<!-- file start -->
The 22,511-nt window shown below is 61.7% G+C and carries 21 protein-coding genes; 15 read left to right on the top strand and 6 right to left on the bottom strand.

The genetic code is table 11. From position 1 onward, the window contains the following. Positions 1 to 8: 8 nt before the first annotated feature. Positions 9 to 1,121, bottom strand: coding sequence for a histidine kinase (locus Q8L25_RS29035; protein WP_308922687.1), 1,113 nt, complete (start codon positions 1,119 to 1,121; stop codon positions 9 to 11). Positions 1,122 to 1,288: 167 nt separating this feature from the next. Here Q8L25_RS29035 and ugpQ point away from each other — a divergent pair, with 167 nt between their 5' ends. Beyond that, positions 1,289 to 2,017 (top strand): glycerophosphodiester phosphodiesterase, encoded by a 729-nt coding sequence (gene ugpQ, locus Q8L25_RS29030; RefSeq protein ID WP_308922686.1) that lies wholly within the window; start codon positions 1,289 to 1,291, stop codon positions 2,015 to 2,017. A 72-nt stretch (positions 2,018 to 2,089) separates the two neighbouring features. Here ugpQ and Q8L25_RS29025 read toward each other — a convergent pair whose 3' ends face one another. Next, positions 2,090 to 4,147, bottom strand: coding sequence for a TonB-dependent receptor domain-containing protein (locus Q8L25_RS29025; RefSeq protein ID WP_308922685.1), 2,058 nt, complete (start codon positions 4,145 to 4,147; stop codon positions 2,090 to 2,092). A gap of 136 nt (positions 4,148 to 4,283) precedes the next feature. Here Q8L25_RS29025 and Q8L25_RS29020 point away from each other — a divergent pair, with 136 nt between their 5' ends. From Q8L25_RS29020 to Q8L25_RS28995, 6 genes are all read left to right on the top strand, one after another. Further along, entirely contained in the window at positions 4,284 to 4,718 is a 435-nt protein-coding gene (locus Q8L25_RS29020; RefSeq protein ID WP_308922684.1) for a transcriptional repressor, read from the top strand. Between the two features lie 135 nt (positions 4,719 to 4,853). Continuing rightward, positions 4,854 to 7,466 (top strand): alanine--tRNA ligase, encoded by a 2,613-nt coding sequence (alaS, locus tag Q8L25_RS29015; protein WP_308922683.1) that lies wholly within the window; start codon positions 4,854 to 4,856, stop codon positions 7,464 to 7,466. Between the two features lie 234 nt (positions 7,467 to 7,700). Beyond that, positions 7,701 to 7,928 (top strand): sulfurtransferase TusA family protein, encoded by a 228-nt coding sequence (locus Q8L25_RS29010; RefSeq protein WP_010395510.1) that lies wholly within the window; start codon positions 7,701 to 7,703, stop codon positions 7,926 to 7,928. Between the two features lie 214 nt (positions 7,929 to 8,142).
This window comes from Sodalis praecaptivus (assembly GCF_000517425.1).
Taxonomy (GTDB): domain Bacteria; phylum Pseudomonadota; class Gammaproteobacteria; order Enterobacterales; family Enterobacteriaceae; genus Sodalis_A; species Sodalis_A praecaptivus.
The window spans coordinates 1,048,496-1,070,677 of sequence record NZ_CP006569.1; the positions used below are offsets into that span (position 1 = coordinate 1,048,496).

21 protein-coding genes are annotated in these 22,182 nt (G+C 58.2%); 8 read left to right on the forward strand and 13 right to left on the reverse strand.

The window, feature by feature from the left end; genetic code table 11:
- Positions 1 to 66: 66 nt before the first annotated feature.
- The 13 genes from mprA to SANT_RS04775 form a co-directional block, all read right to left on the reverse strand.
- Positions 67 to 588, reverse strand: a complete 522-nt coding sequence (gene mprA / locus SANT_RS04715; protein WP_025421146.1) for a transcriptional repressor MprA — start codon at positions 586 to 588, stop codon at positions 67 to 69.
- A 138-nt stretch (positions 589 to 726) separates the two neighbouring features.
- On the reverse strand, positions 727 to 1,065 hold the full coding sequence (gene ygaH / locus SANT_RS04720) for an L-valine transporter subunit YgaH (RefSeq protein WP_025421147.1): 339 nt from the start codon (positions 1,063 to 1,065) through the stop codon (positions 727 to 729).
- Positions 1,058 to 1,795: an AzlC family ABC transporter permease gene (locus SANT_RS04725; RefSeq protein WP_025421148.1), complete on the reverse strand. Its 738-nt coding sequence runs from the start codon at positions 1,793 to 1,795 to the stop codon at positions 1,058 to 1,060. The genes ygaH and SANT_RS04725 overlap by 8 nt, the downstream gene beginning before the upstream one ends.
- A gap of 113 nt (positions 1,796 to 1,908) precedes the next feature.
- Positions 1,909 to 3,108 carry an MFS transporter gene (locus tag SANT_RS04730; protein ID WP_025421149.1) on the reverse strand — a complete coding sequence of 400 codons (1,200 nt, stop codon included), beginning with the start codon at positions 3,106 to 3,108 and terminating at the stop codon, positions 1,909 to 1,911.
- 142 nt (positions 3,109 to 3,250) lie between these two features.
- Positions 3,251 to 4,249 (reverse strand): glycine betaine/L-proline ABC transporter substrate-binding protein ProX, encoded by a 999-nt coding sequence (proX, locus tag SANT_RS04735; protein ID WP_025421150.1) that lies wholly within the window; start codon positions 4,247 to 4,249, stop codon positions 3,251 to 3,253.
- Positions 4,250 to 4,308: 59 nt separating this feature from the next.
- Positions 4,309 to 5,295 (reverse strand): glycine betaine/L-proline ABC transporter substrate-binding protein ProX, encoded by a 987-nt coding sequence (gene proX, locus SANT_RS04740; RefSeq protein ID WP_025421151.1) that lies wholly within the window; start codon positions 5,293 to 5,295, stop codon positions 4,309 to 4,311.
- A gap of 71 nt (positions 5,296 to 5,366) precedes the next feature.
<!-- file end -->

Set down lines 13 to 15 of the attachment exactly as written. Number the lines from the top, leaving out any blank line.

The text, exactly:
- Positions 1,058 to 1,795: an AzlC family ABC transporter permease gene (locus SANT_RS04725; RefSeq protein WP_025421148.1), complete on the reverse strand. Its 738-nt coding sequence runs from the start codon at positions 1,793 to 1,795 to the stop codon at positions 1,058 to 1,060. The genes ygaH and SANT_RS04725 overlap by 8 nt, the downstream gene beginning before the upstream one ends.
- A gap of 113 nt (positions 1,796 to 1,908) precedes the next feature.
- Positions 1,909 to 3,108 carry an MFS transporter gene (locus tag SANT_RS04730; protein ID WP_025421149.1) on the reverse strand — a complete coding sequence of 400 codons (1,200 nt, stop codon included), beginning with the start codon at positions 3,106 to 3,108 and terminating at the stop codon, positions 1,909 to 1,911.